How To Reconnect With A Friend After A Falling Out

How to reconnect with a friend after a falling out.

When I was 23 years old (almost 10 years ago), my first article ever published went viral.

While I was overcome with emotion, a part of me didn’t know how to feel because it was about a falling out with my best friend, someone I shared a 15-year friendship with. 

I was going through a heart-wrenching breakup at the time and felt like the other person was being chosen over me. A part of me knew it was immature, but I decided to distance myself from anyone that was even remotely associated in the same circle, including her. 

We make the choices we do when we’re in pain to protect ourselves, even if we can’t understand the reasoning behind those choices. For me, my issues and pain were so deeply embedded that I didn’t know how to look past it, resulting in me cutting off the friendship altogether. A door in my life was closing without warning, and I couldn’t handle even the thought of holding onto anyone who reminded me of the pain I was feeling.

Though I’ve experienced some ups and downs with my friendships, I remember wondering if our friendship was beyond repair or if we could ever reconnect. A couple of years later I had a dream that we were back in each other’s lives, which eventually became a reality, and we’ve been best friends again ever since.

Whether you and your friend stopped talking because of a disagreement, life changes, or simply grew apart, here’s how to reconnect with a friend after a falling out:

Make Sure You’ve Both Had Time To Heal 

When we force ourselves to move on from the past before we’ve healed, we might carry over unresolved emotions, feelings, or resentment from what happened.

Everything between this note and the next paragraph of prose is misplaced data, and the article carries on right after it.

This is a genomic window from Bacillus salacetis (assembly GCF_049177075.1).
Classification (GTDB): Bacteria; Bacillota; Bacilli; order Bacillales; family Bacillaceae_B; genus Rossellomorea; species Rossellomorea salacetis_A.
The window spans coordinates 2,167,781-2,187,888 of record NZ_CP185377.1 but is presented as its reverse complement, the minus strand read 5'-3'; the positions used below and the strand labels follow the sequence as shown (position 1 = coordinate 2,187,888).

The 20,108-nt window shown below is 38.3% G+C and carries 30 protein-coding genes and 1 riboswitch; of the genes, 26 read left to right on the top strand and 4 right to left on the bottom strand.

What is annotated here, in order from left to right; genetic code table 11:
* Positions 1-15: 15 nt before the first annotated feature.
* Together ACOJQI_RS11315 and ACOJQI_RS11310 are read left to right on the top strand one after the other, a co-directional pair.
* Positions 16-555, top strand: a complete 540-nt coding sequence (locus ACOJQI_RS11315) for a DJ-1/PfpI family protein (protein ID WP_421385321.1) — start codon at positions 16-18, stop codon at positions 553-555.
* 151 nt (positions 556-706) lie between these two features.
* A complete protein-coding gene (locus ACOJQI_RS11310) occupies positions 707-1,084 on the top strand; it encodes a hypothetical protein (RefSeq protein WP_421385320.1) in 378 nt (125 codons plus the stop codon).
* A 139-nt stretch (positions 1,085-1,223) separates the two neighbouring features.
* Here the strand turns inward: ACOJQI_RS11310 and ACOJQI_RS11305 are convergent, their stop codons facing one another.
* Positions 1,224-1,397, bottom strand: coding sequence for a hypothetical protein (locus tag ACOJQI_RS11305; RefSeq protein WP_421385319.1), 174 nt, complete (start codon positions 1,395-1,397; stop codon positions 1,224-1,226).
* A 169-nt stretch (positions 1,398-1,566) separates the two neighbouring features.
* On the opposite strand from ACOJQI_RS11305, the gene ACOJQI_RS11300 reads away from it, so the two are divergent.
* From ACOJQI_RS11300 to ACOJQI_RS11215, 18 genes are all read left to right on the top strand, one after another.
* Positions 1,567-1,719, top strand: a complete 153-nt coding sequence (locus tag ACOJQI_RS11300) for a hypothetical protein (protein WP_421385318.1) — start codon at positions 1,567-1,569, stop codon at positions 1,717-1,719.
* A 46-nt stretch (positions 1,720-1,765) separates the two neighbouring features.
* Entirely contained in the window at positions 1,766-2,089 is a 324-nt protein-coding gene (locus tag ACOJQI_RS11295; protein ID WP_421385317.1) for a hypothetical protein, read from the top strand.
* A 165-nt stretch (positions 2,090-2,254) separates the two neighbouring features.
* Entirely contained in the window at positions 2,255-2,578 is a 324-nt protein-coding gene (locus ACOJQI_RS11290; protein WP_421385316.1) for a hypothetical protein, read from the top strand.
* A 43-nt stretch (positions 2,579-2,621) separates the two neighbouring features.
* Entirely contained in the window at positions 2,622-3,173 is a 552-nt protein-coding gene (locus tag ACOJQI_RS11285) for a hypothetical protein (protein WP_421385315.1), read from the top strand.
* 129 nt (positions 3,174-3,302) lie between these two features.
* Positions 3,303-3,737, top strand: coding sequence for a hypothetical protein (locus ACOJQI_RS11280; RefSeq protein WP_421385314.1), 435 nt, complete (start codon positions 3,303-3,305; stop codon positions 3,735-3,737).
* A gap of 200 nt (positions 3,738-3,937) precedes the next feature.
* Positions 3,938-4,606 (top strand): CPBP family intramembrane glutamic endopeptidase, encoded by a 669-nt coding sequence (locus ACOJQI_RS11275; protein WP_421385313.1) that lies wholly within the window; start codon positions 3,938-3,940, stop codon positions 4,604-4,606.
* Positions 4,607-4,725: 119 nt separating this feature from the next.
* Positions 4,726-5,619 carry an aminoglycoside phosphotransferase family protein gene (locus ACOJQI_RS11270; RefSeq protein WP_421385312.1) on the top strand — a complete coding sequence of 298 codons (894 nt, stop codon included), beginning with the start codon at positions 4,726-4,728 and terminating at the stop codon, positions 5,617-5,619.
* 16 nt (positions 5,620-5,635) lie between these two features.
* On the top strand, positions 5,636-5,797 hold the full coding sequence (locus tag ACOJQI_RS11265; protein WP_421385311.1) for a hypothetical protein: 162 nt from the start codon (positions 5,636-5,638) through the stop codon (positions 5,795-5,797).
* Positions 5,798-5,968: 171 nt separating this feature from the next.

It takes time to move on from the things that have deeply wounded us. We’ve all heard of the saying that time heals all wounds. But sometimes I think the wounds are so deep that a scar will always remain. The scar reminds us of what we endured, and how we overcame even the deepest pain. 

The same goes for friendship—neither of you will forget what happened or the reason for the falling out, but you’ll know you never want it to happen again. In my situation, I knew for a long time that I wasn’t even open to the possibility of us being friends again because I was still carrying the pain and hurt with me. 

I also knew that until I healed from all the other things I was holding onto, it would be hard to reconnect with anybody who reminded me of what I went through. But over time, I was able to let go and move on, reopening the door to the possibility of us being able to reconnect and become friends again.

If you don’t give yourself and your friend time to heal, you might carry over resentment and unresolved feelings, putting you right back where you started. There’s a time for everything. Make sure you’ve both had enough time to process and heal from what happened. 

Forgive Both Yourself And Them

One of the reasons we stay stuck in the past for so long, or caught up in what somebody else did to us, is because we hold onto feelings of not wanting to forgive. Whether you feel like the falling out was because of something you did, or solely the other person—the only way to start healing and moving on is by learning how to forgive. 

I was never allowing myself to move on from what hurt me, because I was harboring feelings of resentment and bitterness. I was expecting my friend to act a certain way, and when she didn’t, I felt like I had no choice but to cut her off because I was trying to spare myself from experiencing more pain. 

But what I didn’t realize at the time is that our actions are all based on our perspective. I thought she was in the wrong, yet I never gave her an opportunity to explain her side or where she was coming from. We jump to conclusions quick when we convince ourselves that we’re automatically right. But sometimes if we were to step outside how we feel for a moment, we’d realize there’s more to a situation than just how we perceive it.